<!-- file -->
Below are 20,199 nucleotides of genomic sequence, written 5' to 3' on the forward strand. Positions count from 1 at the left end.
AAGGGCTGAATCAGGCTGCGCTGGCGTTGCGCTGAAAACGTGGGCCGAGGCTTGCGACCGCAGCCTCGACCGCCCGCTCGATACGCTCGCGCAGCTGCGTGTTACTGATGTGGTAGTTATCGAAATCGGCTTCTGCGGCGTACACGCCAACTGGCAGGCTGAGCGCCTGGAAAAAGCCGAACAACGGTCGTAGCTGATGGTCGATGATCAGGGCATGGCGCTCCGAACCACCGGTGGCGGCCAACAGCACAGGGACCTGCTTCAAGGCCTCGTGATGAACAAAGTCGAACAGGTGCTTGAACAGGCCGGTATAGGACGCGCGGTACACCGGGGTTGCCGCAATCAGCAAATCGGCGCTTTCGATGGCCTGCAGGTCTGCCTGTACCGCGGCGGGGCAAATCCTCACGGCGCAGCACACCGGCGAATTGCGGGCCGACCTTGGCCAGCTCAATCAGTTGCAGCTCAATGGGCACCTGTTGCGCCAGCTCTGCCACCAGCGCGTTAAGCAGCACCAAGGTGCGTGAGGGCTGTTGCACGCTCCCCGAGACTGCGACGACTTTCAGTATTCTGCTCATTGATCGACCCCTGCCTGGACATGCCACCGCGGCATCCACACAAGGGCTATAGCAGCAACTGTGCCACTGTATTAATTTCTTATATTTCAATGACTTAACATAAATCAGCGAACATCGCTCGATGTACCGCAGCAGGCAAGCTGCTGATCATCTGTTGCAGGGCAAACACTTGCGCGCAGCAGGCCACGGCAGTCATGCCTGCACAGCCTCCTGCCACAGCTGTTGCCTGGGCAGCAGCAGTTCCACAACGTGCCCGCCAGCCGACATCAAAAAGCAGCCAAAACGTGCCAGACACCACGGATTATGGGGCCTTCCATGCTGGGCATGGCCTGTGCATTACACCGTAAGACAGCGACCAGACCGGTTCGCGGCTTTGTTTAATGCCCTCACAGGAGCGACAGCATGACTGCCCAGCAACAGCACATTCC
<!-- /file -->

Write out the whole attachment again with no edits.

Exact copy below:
Below are 20,199 nucleotides of genomic sequence, written 5' to 3' on the forward strand. Positions count from 1 at the left end.
AAGGGCTGAATCAGGCTGCGCTGGCGTTGCGCTGAAAACGTGGGCCGAGGCTTGCGACCGCAGCCTCGACCGCCCGCTCGATACGCTCGCGCAGCTGCGTGTTACTGATGTGGTAGTTATCGAAATCGGCTTCTGCGGCGTACACGCCAACTGGCAGGCTGAGCGCCTGGAAAAAGCCGAACAACGGTCGTAGCTGATGGTCGATGATCAGGGCATGGCGCTCCGAACCACCGGTGGCGGCCAACAGCACAGGGACCTGCTTCAAGGCCTCGTGATGAACAAAGTCGAACAGGTGCTTGAACAGGCCGGTATAGGACGCGCGGTACACCGGGGTTGCCGCAATCAGCAAATCGGCGCTTTCGATGGCCTGCAGGTCTGCCTGTACCGCGGCGGGGCAAATCCTCACGGCGCAGCACACCGGCGAATTGCGGGCCGACCTTGGCCAGCTCAATCAGTTGCAGCTCAATGGGCACCTGTTGCGCCAGCTCTGCCACCAGCGCGTTAAGCAGCACCAAGGTGCGTGAGGGCTGTTGCACGCTCCCCGAGACTGCGACGACTTTCAGTATTCTGCTCATTGATCGACCCCTGCCTGGACATGCCACCGCGGCATCCACACAAGGGCTATAGCAGCAACTGTGCCACTGTATTAATTTCTTATATTTCAATGACTTAACATAAATCAGCGAACATCGCTCGATGTACCGCAGCAGGCAAGCTGCTGATCATCTGTTGCAGGGCAAACACTTGCGCGCAGCAGGCCACGGCAGTCATGCCTGCACAGCCTCCTGCCACAGCTGTTGCCTGGGCAGCAGCAGTTCCACAACGTGCCCGCCAGCCGACATCAAAAAGCAGCCAAAACGTGCCAGACACCACGGATTATGGGGCCTTCCATGCTGGGCATGGCCTGTGCATTACACCGTAAGACAGCGACCAGACCGGTTCGCGGCTTTGTTTAATGCCCTCACAGGAGCGACAGCATGACTGCCCAGCAACAGCACATTCC